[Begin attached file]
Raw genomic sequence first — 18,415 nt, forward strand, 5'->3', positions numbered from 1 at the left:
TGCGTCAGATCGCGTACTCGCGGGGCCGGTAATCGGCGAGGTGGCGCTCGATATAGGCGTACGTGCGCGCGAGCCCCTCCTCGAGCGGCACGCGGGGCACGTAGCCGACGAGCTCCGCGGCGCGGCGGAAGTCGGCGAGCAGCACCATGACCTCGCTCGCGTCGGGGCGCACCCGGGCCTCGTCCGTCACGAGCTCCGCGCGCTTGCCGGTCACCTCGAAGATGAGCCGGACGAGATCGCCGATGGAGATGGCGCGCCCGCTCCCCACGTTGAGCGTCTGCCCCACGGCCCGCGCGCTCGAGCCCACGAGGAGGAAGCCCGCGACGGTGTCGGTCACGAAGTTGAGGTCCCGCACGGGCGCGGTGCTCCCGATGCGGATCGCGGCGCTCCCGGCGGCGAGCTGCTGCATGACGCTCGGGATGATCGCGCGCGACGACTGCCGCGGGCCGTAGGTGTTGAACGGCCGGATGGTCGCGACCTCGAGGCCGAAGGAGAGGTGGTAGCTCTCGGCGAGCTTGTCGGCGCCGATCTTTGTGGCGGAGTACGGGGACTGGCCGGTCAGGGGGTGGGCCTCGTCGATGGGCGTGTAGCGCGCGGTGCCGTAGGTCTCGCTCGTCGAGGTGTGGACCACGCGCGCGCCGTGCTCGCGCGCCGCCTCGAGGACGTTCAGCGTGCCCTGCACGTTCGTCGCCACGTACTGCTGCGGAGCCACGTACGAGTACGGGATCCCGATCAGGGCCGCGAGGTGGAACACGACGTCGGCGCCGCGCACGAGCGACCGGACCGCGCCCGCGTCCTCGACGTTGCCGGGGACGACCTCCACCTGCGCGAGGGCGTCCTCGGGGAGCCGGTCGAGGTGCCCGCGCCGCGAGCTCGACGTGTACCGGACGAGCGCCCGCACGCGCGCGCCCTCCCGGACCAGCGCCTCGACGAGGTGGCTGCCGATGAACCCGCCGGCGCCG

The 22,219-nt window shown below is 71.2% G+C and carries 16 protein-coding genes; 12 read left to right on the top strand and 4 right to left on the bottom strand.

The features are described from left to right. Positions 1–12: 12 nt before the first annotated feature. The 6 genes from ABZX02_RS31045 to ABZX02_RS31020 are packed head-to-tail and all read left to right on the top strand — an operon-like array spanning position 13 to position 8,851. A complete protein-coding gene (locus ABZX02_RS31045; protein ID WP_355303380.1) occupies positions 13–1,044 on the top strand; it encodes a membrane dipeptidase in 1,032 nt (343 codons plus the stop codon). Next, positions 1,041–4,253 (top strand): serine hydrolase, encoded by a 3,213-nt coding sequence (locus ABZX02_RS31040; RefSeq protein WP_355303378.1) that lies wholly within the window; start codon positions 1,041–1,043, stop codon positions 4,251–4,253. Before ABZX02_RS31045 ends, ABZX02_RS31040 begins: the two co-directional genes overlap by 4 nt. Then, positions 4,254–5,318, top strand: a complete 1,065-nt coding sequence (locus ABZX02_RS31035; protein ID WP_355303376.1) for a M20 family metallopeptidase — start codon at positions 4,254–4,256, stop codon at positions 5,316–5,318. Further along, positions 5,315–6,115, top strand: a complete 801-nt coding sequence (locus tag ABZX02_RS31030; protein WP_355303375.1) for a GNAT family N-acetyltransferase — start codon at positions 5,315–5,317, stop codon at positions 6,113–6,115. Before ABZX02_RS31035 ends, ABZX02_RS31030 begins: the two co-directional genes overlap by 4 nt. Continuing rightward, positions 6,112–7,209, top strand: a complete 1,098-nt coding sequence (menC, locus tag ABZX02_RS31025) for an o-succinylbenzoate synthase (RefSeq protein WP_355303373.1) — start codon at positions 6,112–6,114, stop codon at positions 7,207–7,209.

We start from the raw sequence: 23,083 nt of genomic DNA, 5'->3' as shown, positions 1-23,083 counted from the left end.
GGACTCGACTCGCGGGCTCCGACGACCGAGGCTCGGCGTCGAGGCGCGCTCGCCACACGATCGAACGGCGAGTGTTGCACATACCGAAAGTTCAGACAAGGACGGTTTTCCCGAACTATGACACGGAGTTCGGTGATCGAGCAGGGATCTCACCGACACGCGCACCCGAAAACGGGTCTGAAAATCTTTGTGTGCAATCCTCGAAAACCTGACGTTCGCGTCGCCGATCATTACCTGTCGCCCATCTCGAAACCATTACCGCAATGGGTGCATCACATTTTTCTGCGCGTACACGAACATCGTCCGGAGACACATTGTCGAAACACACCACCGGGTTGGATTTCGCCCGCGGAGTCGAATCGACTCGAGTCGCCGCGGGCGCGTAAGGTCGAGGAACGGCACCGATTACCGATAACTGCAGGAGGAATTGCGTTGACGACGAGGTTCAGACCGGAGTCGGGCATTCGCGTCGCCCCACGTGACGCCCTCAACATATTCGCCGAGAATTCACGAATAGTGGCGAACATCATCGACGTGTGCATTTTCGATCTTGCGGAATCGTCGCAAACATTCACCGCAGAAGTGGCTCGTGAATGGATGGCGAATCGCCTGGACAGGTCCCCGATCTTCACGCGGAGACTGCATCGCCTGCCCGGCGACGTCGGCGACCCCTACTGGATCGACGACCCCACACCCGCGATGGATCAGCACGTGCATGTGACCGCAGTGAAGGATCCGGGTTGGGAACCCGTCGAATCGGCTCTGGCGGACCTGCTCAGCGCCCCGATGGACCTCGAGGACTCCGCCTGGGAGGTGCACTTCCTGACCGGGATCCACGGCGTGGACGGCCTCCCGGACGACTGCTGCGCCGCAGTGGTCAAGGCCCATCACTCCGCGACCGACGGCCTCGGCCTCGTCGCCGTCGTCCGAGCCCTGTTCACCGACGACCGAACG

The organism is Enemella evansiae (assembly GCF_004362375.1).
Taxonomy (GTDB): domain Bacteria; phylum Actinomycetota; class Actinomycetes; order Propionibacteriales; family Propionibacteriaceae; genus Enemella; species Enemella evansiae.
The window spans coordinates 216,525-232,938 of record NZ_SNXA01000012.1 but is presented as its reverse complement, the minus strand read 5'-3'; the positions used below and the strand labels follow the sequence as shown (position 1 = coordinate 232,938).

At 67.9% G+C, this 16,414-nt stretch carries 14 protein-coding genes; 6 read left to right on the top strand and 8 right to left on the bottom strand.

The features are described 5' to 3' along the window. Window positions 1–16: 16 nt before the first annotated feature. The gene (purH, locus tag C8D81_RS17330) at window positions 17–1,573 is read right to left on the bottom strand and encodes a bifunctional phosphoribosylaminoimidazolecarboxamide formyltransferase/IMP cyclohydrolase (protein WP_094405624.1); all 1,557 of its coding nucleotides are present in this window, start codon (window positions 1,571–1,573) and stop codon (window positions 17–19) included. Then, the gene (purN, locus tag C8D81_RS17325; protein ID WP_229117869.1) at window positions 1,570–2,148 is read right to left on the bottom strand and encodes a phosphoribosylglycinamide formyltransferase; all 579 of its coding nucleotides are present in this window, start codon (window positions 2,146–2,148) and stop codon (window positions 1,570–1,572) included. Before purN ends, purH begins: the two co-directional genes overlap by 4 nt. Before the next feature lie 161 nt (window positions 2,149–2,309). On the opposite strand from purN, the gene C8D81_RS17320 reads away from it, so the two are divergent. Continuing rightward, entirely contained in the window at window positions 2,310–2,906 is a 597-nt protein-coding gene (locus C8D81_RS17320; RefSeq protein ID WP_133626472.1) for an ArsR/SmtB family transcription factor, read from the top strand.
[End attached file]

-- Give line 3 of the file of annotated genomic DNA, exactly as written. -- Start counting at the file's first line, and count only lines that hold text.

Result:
The 22,219-nt window shown below is 71.2% G+C and carries 16 protein-coding genes; 12 read left to right on the top strand and 4 right to left on the bottom strand.